The 4 Essential Ways to Cook a Pot of Beans

The 4 Essential Ways to Cook a Pot of Beans

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Kelli Foster
Nov 14, 2015
(Image credit: Emma Christensen)

Cooking dried beans has this funny way of feeling like a complicated, daunting task, but once you find the method that works best for you, you'll realize it's mostly a hands-off affair. The main thing it requires from you is time — and exactly how much time varies from just an hour up to seven or eight hours, depending on which of these four cooking methods you use. They each have their merits and it's important to know when to use which, so you can make beans in a way that fits your needs. Let's take a look at these four techniques.

1. In the Pressure Cooker

Want to cook beans, fast? The pressure cooker is your answer. The exact cooking time will depend on what kind of bean and what kind of pressure cooker you have, but rest assured that you can cook a pot of tender, creamy beans an hour or less.

Read More: How To Cook Beans in a Pressure Cooker

2. In the Oven

Second to the pressure cooker, this is the quickest way to cook a pot of beans, and it's also least likely to break the beans. Baked in a large covered pot at a low temperature, it's less crucial that the beans be pre-soaked when using this method. Cook time will vary slightly depending on the age, variety, and size of the beans, but you can plan for about two hours.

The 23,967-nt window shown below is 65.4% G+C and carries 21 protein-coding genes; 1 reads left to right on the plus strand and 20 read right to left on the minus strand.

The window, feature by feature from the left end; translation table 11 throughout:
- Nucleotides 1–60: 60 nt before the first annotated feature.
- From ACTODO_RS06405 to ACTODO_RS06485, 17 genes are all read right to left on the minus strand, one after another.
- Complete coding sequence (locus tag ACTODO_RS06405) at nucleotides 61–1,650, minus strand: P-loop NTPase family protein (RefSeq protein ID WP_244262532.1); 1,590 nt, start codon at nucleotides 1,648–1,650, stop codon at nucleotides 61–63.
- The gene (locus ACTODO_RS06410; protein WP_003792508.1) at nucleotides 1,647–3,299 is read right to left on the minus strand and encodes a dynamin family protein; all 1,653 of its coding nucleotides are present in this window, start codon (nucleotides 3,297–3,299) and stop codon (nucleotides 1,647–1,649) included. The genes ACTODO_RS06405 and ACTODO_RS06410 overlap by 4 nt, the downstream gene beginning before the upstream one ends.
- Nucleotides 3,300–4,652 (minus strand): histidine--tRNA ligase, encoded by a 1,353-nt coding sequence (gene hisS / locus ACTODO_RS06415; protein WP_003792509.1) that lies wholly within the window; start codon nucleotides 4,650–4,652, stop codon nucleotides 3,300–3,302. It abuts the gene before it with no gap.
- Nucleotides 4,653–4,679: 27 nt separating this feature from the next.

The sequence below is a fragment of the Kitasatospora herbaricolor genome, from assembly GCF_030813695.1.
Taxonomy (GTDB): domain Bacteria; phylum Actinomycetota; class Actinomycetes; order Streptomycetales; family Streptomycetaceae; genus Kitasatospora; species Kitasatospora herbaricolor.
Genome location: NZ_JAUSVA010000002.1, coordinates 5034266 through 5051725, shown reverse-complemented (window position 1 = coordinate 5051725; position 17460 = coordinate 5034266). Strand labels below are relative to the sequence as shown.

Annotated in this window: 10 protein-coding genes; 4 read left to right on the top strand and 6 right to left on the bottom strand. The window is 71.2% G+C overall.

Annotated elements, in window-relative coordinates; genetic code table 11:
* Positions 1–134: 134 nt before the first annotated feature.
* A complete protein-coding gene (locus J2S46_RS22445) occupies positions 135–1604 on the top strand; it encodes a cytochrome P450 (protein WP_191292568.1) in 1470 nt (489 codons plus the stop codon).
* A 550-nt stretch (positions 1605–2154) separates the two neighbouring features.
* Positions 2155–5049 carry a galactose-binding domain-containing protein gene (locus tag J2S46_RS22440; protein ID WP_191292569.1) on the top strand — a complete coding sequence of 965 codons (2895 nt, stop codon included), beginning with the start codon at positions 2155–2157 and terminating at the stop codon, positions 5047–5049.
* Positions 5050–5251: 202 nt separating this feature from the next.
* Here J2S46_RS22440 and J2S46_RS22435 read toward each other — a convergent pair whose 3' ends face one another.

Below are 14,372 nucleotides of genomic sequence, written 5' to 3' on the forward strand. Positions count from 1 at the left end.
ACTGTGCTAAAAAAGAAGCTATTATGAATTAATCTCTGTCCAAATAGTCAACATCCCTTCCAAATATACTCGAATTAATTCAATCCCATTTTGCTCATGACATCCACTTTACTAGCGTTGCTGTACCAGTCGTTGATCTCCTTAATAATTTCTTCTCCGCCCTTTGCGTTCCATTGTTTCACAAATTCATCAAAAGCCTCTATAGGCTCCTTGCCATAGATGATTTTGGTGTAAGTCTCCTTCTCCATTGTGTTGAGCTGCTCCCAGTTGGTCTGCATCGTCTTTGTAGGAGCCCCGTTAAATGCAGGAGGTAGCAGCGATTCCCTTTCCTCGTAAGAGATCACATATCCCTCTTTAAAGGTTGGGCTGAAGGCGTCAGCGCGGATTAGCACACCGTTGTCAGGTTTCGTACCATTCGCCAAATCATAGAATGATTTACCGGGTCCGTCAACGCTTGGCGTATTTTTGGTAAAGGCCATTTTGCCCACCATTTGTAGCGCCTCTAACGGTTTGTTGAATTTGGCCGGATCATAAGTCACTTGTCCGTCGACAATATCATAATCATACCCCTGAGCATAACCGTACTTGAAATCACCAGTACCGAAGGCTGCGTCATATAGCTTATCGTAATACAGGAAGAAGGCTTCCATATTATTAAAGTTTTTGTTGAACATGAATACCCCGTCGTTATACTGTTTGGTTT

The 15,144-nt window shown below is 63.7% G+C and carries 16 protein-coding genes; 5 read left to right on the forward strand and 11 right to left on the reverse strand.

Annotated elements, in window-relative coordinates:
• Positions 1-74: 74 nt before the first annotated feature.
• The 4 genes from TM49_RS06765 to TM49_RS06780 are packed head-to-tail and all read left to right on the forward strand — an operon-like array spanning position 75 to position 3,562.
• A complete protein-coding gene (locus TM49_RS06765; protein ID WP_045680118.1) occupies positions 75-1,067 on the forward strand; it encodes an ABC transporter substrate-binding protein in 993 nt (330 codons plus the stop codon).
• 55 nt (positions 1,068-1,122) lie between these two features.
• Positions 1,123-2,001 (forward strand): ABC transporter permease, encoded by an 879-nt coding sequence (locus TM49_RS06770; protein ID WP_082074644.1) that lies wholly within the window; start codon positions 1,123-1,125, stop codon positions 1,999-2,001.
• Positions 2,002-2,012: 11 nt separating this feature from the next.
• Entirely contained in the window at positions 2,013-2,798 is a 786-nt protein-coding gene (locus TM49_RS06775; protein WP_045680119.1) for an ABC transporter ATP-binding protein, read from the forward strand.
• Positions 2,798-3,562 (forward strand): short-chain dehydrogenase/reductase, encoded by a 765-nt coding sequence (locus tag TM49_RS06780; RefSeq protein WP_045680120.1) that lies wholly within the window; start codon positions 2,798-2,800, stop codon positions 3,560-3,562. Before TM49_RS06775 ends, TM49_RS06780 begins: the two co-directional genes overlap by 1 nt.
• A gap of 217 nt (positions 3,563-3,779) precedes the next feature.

Read More: How To Cook Beans in the Oven

3. On the Stovetop

Cooking beans on the stovetop is no more trouble than letting the dried beans soak overnight, filling a large pot of water, tossing in some aromatics, and letting it simmer happily on the back burner all afternoon. Just remember to keep the water at no more than a simmer. Depending on the age, variety, and size of the beans, cook time can be anywhere from one to three hours with this method.

Read More: How To Cook Beans on the Stove

4. In the Slow Cooker

Have more time on your hands? Reach for your slow cooker. This hands-off method uses low, slow heat to deliver creamy, tender beans without much work. And because of the long cook time, pre-soaking the beans is much less important than with other cooking methods. Using low heat, this set-it-and-forget-it option will take anywhere from six to eight hours.

Read More: How To Cook Beans in the Slow Cooker

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